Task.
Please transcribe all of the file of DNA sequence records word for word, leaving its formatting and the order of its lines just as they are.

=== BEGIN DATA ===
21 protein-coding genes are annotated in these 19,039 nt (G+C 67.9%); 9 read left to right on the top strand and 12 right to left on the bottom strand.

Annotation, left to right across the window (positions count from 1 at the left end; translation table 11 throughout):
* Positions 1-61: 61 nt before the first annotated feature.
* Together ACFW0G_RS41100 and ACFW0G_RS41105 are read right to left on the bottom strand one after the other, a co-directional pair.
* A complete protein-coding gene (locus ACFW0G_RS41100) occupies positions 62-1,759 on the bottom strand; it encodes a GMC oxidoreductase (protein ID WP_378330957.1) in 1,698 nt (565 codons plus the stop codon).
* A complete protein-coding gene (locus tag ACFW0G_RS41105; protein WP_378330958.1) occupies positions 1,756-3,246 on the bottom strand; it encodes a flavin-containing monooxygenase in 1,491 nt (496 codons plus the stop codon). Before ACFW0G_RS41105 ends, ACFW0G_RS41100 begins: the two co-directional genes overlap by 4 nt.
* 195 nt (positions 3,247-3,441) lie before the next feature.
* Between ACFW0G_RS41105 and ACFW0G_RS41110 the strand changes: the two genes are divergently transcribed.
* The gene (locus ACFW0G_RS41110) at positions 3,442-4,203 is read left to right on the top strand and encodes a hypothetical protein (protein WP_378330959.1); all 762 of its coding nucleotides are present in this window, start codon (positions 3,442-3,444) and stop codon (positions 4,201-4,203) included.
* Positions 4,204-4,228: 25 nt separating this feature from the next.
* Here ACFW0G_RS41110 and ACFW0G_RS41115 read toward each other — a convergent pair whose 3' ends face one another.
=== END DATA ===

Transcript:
21 protein-coding genes are annotated in these 19,039 nt (G+C 67.9%); 9 read left to right on the top strand and 12 right to left on the bottom strand.

Annotation, left to right across the window (positions count from 1 at the left end; translation table 11 throughout):
* Positions 1-61: 61 nt before the first annotated feature.
* Together ACFW0G_RS41100 and ACFW0G_RS41105 are read right to left on the bottom strand one after the other, a co-directional pair.
* A complete protein-coding gene (locus ACFW0G_RS41100) occupies positions 62-1,759 on the bottom strand; it encodes a GMC oxidoreductase (protein ID WP_378330957.1) in 1,698 nt (565 codons plus the stop codon).
* A complete protein-coding gene (locus tag ACFW0G_RS41105; protein WP_378330958.1) occupies positions 1,756-3,246 on the bottom strand; it encodes a flavin-containing monooxygenase in 1,491 nt (496 codons plus the stop codon). Before ACFW0G_RS41105 ends, ACFW0G_RS41100 begins: the two co-directional genes overlap by 4 nt.
* 195 nt (positions 3,247-3,441) lie before the next feature.
* Between ACFW0G_RS41105 and ACFW0G_RS41110 the strand changes: the two genes are divergently transcribed.
* The gene (locus ACFW0G_RS41110) at positions 3,442-4,203 is read left to right on the top strand and encodes a hypothetical protein (protein WP_378330959.1); all 762 of its coding nucleotides are present in this window, start codon (positions 3,442-3,444) and stop codon (positions 4,201-4,203) included.
* Positions 4,204-4,228: 25 nt separating this feature from the next.
* Here ACFW0G_RS41110 and ACFW0G_RS41115 read toward each other — a convergent pair whose 3' ends face one another.